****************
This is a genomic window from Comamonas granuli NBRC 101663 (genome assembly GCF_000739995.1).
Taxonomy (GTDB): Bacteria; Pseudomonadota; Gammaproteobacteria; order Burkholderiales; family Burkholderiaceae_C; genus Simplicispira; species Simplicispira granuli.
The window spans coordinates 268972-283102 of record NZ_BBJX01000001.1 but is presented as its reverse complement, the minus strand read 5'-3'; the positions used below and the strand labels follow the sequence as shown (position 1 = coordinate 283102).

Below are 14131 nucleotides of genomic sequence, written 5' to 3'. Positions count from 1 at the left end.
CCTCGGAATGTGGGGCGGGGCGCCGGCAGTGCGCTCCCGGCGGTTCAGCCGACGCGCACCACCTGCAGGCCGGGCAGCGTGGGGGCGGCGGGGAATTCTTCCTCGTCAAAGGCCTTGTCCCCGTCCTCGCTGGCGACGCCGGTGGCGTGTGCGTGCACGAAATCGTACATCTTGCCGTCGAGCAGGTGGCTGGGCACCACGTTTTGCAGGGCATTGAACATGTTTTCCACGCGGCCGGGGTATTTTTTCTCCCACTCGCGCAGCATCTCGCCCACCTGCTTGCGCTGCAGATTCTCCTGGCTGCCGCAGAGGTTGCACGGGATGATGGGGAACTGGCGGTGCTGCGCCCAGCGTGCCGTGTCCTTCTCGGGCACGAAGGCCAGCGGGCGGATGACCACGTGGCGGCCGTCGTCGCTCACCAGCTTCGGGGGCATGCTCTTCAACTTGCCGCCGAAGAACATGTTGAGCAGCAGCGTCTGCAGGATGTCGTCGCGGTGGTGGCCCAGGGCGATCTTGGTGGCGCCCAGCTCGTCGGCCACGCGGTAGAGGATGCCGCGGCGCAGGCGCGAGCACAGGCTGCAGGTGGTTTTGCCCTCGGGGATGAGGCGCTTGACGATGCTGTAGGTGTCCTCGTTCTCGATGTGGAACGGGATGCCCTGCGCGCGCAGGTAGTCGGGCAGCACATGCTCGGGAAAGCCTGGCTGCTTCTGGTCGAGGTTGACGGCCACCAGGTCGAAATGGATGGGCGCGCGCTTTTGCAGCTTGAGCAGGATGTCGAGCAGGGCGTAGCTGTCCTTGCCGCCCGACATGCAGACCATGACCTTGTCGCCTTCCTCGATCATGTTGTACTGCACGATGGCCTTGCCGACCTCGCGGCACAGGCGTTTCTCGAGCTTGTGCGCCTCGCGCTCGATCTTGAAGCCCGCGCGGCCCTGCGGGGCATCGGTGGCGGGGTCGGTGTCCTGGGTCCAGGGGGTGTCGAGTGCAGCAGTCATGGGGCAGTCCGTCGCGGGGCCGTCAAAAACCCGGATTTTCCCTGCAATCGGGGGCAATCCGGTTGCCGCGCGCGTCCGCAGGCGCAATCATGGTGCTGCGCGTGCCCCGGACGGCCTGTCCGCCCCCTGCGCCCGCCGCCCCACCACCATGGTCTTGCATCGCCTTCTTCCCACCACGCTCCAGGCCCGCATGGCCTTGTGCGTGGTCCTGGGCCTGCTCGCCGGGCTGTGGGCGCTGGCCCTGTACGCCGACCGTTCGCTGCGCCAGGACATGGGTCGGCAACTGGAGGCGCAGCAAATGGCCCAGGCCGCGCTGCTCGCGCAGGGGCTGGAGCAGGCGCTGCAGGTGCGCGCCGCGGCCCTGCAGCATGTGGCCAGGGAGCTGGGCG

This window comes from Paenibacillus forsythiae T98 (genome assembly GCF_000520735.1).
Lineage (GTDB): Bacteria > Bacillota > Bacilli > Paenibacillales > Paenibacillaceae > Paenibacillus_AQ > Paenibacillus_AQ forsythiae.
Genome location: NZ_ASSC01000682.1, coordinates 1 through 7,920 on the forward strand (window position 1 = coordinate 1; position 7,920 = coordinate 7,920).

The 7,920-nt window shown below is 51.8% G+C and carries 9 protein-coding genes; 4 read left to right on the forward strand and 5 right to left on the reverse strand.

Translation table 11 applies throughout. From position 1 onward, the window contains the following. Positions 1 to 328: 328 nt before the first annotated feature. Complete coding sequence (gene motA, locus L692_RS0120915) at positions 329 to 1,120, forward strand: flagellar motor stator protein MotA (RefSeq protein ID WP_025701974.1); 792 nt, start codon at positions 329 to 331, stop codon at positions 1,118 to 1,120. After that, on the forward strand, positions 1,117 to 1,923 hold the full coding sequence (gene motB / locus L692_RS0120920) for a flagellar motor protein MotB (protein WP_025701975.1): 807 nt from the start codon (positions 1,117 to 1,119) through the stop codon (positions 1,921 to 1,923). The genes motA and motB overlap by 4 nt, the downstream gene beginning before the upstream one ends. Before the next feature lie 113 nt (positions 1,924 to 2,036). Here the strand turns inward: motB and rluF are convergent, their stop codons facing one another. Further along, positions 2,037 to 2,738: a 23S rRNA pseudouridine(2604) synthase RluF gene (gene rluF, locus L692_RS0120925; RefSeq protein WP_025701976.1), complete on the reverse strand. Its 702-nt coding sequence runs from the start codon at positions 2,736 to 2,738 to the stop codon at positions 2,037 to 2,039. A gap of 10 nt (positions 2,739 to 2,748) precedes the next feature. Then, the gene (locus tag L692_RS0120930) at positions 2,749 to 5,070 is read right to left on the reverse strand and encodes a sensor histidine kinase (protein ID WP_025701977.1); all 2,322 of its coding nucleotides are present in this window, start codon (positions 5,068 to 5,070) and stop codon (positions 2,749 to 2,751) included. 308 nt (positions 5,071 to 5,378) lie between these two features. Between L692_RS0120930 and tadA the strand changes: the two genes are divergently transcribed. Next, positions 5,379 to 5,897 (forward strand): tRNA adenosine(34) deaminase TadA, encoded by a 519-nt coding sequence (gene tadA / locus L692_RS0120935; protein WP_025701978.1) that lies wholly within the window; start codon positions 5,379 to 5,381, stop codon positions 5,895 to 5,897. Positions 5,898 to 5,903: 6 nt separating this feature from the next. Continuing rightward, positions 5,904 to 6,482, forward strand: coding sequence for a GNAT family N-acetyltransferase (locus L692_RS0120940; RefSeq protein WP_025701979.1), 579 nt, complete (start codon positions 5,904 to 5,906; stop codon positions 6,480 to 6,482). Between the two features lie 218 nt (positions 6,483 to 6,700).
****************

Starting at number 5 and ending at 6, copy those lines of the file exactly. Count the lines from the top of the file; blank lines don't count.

CCTCGGAATGTGGGGCGGGGCGCCGGCAGTGCGCTCCCGGCGGTTCAGCCGACGCGCACCACCTGCAGGCCGGGCAGCGTGGGGGCGGCGGGGAATTCTTCCTCGTCAAAGGCCTTGTCCCCGTCCTCGCTGGCGACGCCGGTGGCGTGTGCGTGCACGAAATCGTACATCTTGCCGTCGAGCAGGTGGCTGGGCACCACGTTTTGCAGGGCATTGAACATGTTTTCCACGCGGCCGGGGTATTTTTTCTCCCACTCGCGCAGCATCTCGCCCACCTGCTTGCGCTGCAGATTCTCCTGGCTGCCGCAGAGGTTGCACGGGATGATGGGGAACTGGCGGTGCTGCGCCCAGCGTGCCGTGTCCTTCTCGGGCACGAAGGCCAGCGGGCGGATGACCACGTGGCGGCCGTCGTCGCTCACCAGCTTCGGGGGCATGCTCTTCAACTTGCCGCCGAAGAACATGTTGAGCAGCAGCGTCTGCAGGATGTCGTCGCGGTGGTGGCCCAGGGCGATCTTGGTGGCGCCCAGCTCGTCGGCCACGCGGTAGAGGATGCCGCGGCGCAGGCGCGAGCACAGGCTGCAGGTGGTTTTGCCCTCGGGGATGAGGCGCTTGACGATGCTGTAGGTGTCCTCGTTCTCGATGTGGAACGGGATGCCCTGCGCGCGCAGGTAGTCGGGCAGCACATGCTCGGGAAAGCCTGGCTGCTTCTGGTCGAGGTTGACGGCCACCAGGTCGAAATGGATGGGCGCGCGCTTTTGCAGCTTGAGCAGGATGTCGAGCAGGGCGTAGCTGTCCTTGCCGCCCGACATGCAGACCATGACCTTGTCGCCTTCCTCGATCATGTTGTACTGCACGATGGCCTTGCCGACCTCGCGGCACAGGCGTTTCTCGAGCTTGTGCGCCTCGCGCTCGATCTTGAAGCCCGCGCGGCCCTGCGGGGCATCGGTGGCGGGGTCGGTGTCCTGGGTCCAGGGGGTGTCGAGTGCAGCAGTCATGGGGCAGTCCGTCGCGGGGCCGTCAAAAACCCGGATTTTCCCTGCAATCGGGGGCAATCCGGTTGCCGCGCGCGTCCGCAGGCGCAATCATGGTGCTGCGCGTGCCCCGGACGGCCTGTCCGCCCCCTGCGCCCGCCGCCCCACCACCATGGTCTTGCATCGCCTTCTTCCCACCACGCTCCAGGCCCGCATGGCCTTGTGCGTGGTCCTGGGCCTGCTCGCCGGGCTGTGGGCGCTGGCCCTGTACGCCGACCGTTCGCTGCGCCAGGACATGGGTCGGCAACTGGAGGCGCAGCAAATGGCCCAGGCCGCGCTGCTCGCGCAGGGGCTGGAGCAGGCGCTGCAGGTGCGCGCCGCGGCCCTGCAGCATGTGGCCAGGGAGCTGGGCG

This window comes from Paenibacillus forsythiae T98 (genome assembly GCF_000520735.1).